On the 10th anniversary of its establishment, Iran Academia organized the second international conference on contemporary Iranian studies. The theme of this conference was “Iran and the Turn of the Century; Experiences, Lessons, and Perspectives,” and it was held in cooperation with the International Institute of Social Studies (ISS) and sponsored by the Municipality of The Hague and Zamaneh Media.
Iran Academia is the first Persian language online university for social sciences and humanities, which started in 2012. Violations of the right to education, academic freedom, and lack of university autonomy in social sciences in Iran urged a group of researchers and academics to create the first online university for social science in Persian in the Netherlands. Iran Academia does not charge tuition.
The conference was held on August 26 and 27, 2022, at the International Institute for Social Studies (ISS) in The Hague. The main topics of the lectures were women’s issues, human rights, social movements, foreign policy, domestic policy, education, and the environment.
“The existential philosophy of Iran Academia is summarized in two points: first the lack of academic freedoms and the other is the violation of the right to education. Ten years ago, we saw these two things. During the period of the “controversial elections” (2009 Iranian presidential election), the second cultural revolution happened in Iran.” Alireza Kazemi, one of the founders of Iran Academia, told Zamaneh.
“After the crackdown on university student movements in the 1990s and early 2000s and the Green Movement (2009-2010), increasing restrictions were put on universities. The authorities singled out the dissident students and forced professors to retire, which became a common practice in Iran’s educational system,” Kazemi added.
The International Conference on Contemporary Iranian Studies was held in English and Farsi. Tens of Iranian and international professors from prestigious universities around the world, researchers, media, and individuals interested in the humanities and social studies participated in the conference. The conference sought to create a multilateral dialogue between academics, graduates, and audiences in the field of social sciences and the humanities outside of Iran. After the 1979 Revolution, the emigration of many dissident intellectuals created a diverse generation of researchers, thinkers, and university professors in the humanities. This conference was created as an opportunity for these researchers to interact with each other outside of Iran.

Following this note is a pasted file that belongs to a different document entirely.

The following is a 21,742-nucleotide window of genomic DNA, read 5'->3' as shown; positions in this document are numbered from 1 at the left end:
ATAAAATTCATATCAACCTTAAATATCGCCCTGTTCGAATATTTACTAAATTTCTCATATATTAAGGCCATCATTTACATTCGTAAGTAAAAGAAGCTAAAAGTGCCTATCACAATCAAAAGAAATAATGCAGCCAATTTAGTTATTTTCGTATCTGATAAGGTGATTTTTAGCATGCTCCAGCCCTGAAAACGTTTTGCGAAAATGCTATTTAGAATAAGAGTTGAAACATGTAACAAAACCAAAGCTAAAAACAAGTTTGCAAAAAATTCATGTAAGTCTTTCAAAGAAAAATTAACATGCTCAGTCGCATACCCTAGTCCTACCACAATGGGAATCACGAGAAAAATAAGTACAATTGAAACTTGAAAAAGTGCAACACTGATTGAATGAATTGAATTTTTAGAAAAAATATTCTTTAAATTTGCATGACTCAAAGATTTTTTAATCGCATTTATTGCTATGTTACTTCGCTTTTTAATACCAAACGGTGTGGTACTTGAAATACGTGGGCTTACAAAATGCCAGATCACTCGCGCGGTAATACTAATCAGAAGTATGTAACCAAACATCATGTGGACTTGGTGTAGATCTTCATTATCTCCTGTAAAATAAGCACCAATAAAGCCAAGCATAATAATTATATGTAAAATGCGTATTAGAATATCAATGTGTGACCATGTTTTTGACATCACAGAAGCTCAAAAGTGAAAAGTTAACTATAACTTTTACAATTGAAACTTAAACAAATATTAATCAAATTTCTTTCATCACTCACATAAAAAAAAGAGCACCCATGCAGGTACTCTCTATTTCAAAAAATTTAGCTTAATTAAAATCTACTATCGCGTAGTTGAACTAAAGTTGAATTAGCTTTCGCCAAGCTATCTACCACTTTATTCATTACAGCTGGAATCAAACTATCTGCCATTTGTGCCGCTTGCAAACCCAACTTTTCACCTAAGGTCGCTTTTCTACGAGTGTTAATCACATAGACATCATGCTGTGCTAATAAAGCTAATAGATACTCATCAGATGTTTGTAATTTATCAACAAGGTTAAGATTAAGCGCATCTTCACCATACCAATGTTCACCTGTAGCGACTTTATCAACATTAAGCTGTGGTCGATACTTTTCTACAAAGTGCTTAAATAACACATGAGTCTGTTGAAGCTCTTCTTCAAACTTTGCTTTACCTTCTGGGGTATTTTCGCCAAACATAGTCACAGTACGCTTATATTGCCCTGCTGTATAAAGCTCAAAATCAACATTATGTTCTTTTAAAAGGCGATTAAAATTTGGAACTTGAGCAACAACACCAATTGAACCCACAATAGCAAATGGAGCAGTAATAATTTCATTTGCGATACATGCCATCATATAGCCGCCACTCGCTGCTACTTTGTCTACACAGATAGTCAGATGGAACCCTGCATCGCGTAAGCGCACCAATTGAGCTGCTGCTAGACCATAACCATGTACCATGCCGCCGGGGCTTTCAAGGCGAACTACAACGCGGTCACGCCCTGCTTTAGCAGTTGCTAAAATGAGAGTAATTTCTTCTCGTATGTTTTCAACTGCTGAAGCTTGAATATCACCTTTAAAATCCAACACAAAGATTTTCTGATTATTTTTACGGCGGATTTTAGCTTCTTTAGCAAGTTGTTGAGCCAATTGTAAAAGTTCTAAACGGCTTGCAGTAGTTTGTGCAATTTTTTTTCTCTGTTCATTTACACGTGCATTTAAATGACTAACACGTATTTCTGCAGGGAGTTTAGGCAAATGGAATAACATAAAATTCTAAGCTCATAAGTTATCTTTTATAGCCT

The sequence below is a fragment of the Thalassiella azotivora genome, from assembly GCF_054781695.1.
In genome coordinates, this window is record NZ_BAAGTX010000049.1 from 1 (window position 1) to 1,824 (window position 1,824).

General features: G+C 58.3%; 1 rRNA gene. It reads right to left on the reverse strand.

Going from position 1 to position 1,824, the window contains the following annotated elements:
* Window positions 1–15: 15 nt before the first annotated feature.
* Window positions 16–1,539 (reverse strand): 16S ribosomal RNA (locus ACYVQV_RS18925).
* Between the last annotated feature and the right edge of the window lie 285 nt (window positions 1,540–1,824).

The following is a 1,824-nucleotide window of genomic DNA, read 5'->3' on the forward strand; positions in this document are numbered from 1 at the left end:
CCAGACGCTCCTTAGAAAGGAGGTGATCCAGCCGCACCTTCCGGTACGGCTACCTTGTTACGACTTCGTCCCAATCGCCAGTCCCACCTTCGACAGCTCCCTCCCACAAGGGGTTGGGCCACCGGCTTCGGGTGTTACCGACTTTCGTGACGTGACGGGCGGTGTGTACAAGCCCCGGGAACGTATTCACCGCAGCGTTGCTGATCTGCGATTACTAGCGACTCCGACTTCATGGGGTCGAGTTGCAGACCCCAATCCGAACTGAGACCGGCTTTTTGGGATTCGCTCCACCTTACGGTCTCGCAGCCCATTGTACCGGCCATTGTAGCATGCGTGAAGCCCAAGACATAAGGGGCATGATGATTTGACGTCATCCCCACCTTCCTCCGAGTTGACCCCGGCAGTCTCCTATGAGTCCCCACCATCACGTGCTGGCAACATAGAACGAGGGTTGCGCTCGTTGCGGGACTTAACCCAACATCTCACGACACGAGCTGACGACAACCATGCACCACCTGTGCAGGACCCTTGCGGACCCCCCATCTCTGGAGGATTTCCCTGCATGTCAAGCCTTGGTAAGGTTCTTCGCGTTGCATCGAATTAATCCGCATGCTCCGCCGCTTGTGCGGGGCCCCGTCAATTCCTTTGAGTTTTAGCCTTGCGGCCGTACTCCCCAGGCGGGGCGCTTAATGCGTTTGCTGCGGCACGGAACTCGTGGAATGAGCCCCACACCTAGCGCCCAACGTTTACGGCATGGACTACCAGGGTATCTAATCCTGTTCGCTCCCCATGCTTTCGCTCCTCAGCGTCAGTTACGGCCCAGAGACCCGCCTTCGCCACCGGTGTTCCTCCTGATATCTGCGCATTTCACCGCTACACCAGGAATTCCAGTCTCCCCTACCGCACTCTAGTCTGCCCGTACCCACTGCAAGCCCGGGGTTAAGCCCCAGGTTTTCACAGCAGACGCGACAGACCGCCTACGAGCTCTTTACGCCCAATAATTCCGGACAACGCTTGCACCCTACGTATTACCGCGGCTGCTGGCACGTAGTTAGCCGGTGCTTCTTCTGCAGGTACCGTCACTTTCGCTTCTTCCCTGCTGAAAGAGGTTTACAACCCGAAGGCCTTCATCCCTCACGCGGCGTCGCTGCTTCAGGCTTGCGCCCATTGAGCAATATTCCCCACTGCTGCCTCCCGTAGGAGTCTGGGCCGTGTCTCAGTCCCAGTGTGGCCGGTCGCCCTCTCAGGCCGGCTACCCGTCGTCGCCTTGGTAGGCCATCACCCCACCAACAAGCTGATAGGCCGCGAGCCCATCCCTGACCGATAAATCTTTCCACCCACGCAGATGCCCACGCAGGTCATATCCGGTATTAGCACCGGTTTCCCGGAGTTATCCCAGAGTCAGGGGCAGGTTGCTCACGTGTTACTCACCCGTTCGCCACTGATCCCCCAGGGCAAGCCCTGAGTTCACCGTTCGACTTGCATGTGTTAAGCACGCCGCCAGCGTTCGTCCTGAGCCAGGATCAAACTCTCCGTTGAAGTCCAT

Farah Karimi, a member of the Senate of the Netherlands from the GreenLeft Party, also participated in the conference. In an interview with Zamaneh, she stated that Iran Academia is a valuable platform for Iran and Iranians.
“The [first and] most important… reason for the importance of Iran Academia is that it has created a possibility for those who do not have access to higher education, especially for the young people who are inside Iran and want to be connected with the latest research and thought in the humanities,” Karimi explained.
According to Karimi, Iran Academia is a network within itself that has been able to bring together Iranians who are researching or teaching at the top levels of human sciences in different countries and use their knowledge and connect them to students inside Iran.
In one of the conference panels, Zamaneh’s book “In the Middle, on the Edge: Essay’s on Iran’s Middle Class Poor” was discussed. During the panel, Nazli Kamvari, Iman Ganji, and Mohammad Reza Nikfar, three of the book’s authors, and Asef Bayat, a professor of sociology of the University of Illinois, discussed Iran’s Middle Class Poor. “In the Middle, on the Edge: Essays on Iran’s Middle Class Poor,” which was edited by Nazli Kamvari and includes 11 essays, has been published in both Persian and English. The book is accessible for free in English and Farsi.
In 2019, Iran Academia also held a conference entitled “The Iranian Revolution After 40 Years: Discontinuities and Continuities.” During the conference professors and researchers from the diaspora discussed the role of women in the path towards democracy, the challenge of the clergy, the crisis of social movements, and the roots of the 1979 Revolution.
Video recordings of the panel discussions at this year’s conference will be published in the coming weeks on the Iran Academia website and will be available to anyone who is interested.